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Old 03 July 2009, 16:57   #61
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Oddly enough, I'm not that surprised!


Thanks to Neil, my briefings just got a lot sharper
I have two breifings I give to crew.

The first is to people that I would entrust with my recovery.

The Second is aimed at people that are most likely to do more harm than good (don't fancy the prospect of my Son aiming the boat at me at WOT) to turn to channel 16 and call out May Day, till someone answers.
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Old 04 July 2009, 06:44   #62
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Pontoons..... a lot of people put likejackets on kids once in the boat - there is as much if not more danger on the pontoon. the boat is probably tied alongside, engine off - so delaying a rescue if someone does fall in. tides can be strong and can drag them out of reach quickly or (I dread this) pull them under pontoons (it has happened).
nearly every private sailing club that i visit even inland sites ,have a mandatory p.f.d. to be worn if going anywhere within slipways or pontoons and that goes for anyone ,how many of us have a plan though to recover a m.o.b.if he or she is incapacitated eg shock or injury and cannot help themselves ,for my sib i have a parbuckle sheet rigged and rolled up .even my 9 y.old can now get me inboard ,
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Old 04 July 2009, 08:29   #63
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Hope you are feeling better Neilda,its been a very interesting read and it certainly hits home.Never thought about the killcord,i have a Tohatsu and no killcord = no start,ill have to get a spare killcord ordered.Get well soon pal and dont let it put you of boating
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Old 04 July 2009, 16:23   #64
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Thanks for being candid Neilda, and I hope you are improving well Sir I'd appreciate if you could give us a little build up of your boating history, had you driven a power boat of this size before, for example ? .. You dont sound as if you are a man without means by your credentials, and its a pitfall we could/many fall into, just interested to know some background.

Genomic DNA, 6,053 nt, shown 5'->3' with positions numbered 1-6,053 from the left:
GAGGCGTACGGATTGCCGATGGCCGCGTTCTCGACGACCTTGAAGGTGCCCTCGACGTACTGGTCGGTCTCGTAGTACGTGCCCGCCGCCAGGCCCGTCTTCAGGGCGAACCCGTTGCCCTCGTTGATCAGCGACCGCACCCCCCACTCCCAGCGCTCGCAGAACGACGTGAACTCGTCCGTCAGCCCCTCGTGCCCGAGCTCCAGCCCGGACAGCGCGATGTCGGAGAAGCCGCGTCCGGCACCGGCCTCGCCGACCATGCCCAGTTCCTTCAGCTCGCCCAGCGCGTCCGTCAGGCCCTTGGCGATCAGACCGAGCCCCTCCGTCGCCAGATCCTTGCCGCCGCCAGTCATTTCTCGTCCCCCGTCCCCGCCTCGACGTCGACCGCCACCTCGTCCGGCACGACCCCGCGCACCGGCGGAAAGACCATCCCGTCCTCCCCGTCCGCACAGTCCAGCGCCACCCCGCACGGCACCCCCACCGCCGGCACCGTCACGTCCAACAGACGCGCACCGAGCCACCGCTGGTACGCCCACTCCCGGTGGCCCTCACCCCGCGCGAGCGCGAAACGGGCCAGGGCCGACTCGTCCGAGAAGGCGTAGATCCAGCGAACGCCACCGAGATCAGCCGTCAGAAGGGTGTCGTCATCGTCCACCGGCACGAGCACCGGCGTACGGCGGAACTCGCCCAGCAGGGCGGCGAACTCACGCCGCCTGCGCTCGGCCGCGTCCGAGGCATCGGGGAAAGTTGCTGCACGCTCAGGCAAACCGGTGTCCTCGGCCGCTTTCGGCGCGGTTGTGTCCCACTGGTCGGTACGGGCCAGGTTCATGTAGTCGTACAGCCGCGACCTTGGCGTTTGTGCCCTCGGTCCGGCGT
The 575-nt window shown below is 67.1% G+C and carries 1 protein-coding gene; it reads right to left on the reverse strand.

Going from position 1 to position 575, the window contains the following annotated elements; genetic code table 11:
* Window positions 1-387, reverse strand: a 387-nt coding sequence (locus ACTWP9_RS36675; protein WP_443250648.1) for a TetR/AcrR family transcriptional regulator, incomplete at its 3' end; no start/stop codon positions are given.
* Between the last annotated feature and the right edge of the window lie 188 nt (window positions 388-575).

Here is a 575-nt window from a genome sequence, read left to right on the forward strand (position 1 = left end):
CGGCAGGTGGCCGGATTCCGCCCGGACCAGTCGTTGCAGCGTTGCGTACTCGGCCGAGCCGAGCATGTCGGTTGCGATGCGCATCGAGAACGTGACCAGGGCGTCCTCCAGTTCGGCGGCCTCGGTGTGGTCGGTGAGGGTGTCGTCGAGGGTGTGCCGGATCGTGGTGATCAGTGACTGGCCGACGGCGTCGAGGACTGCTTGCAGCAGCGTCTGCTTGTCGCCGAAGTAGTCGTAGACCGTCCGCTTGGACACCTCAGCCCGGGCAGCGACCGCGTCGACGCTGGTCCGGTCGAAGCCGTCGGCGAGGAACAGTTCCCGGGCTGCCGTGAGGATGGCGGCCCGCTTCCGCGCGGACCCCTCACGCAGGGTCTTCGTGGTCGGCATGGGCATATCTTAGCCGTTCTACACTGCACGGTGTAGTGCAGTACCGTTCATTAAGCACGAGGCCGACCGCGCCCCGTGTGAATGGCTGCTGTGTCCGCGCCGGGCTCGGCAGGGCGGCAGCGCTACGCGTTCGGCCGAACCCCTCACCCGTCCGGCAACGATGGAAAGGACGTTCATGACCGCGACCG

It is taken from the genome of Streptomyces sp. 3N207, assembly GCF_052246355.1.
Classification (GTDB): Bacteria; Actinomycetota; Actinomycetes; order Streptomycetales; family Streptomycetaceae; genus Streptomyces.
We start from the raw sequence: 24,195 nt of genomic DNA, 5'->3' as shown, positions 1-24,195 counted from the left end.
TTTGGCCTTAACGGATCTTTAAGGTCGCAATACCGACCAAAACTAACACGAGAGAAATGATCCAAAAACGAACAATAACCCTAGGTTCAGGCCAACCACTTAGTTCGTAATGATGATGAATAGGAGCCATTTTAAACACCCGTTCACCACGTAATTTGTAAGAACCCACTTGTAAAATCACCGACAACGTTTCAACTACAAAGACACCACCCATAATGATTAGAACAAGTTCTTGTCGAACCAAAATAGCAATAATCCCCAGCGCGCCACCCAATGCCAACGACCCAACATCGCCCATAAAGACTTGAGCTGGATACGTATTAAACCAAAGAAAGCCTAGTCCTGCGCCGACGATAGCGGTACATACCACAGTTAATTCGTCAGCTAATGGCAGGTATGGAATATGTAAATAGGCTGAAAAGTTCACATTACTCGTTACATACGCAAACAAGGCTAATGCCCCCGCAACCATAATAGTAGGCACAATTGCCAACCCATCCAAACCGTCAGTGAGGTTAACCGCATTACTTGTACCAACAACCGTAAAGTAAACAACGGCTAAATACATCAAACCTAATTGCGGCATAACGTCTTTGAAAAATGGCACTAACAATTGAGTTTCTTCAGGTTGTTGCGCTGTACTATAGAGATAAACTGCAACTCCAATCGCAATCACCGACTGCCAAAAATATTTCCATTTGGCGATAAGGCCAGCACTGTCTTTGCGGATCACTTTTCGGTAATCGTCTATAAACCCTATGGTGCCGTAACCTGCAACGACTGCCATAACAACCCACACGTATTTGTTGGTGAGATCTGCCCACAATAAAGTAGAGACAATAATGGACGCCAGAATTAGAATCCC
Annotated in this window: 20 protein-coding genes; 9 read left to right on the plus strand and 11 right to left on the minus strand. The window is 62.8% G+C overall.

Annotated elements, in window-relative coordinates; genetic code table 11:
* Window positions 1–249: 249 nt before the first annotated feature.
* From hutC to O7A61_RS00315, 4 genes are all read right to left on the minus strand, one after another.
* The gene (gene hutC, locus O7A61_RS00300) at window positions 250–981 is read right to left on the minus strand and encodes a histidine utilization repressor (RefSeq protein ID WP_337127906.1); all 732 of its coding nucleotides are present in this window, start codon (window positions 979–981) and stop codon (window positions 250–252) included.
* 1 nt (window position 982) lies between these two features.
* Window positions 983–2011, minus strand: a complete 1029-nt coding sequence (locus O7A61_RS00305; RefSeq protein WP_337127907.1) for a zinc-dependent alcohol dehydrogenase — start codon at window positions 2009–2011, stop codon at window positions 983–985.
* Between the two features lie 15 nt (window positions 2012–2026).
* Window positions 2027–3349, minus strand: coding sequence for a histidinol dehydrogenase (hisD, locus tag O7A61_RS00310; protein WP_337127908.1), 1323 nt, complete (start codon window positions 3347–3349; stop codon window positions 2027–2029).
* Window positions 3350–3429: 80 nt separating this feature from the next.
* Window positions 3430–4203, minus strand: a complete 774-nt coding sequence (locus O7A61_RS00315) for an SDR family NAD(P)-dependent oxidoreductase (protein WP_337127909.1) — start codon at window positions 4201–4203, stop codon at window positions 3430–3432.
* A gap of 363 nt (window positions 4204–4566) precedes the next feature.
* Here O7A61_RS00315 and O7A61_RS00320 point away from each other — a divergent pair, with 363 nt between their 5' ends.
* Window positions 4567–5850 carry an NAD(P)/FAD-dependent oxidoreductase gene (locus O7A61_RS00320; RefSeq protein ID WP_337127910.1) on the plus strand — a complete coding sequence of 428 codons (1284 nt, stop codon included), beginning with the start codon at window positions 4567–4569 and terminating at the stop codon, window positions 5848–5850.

My own near misses should have had me give my crew boarding passes for the flight but similarly a firm briefing is of the order before hand, and as it happens , all my auto LJ's are getting renewed this year as a matter of course, due to UV fabric damage and potenial pellet & gas deterioration
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Old 05 July 2009, 06:59   #65
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I have watched children crabbing at Poole and many other locations, with not a life jacket in sight. A 30ft drop into deep water with limited access and often with large vessels coming and going.
I agree, my youngsters wear a buoyancy aid whether crab fishing in Datmouth or playing in the big waves at the beach, not to mention on the boat. On the beach it makes for a much more relaxing parental experience and they are easier to spot as well.
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Old 05 July 2009, 07:27   #66
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Thanks for being candid Neilda, and I hope you are improving well Sir I'd appreciate if you could give us a little build up of your boating history, had you driven a power boat of this size before, for example ? ..
Boating history zero. I had covered just over 300 miles in my new RIB before the accident. Whilst only vaguely connected to boats, I have owned several 200 mph + cars and have driven/raced at Le Mans and Goodwood - this has given me a disregard for speed. I now realise this is a dangerous and foolish attitude when applied to boats - cars at speed I can do, I did not expect a boat to have similar levels of grip!!
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Old 05 July 2009, 09:25   #67
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I agree, my youngsters wear a buoyancy aid whether crab fishing in Datmouth or playing in the big waves at the beach, not to mention on the boat. On the beach it makes for a much more relaxing parental experience and they are easier to spot as well.
Learning to swim is a big help..............

I grew up by the Red Sea - learnt to swim at about 3 or 4 - was scuba diving by 7. I used to sneak out at 6am and go swimming on my own in the sea. I fell off more boats and jumped off more bridges than I care to remember - and I am STILL here!!!

How long will it be before every kid on the beach is wearing a lifejacket.............
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Old 05 July 2009, 10:30   #68
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Boating history zero.
Have you considered taking some training?
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Old 05 July 2009, 10:49   #69
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did you dislocate your shoulder on the way out of the boat or when hitting the water?
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Old 05 July 2009, 11:07   #70
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Yes I took training on the day my boat was delivered - as I have remarked several times here, the accident was caused by a foolish and ill thought out manoeuvre on my part; by dramatically changing the attitude of the prop whilst airborne.

My shoulder was dislocated on hitting the water at full speed. I didn't feel it 'pop' as I was more focussed on survival, then on where my boat was heading with two novices on board.
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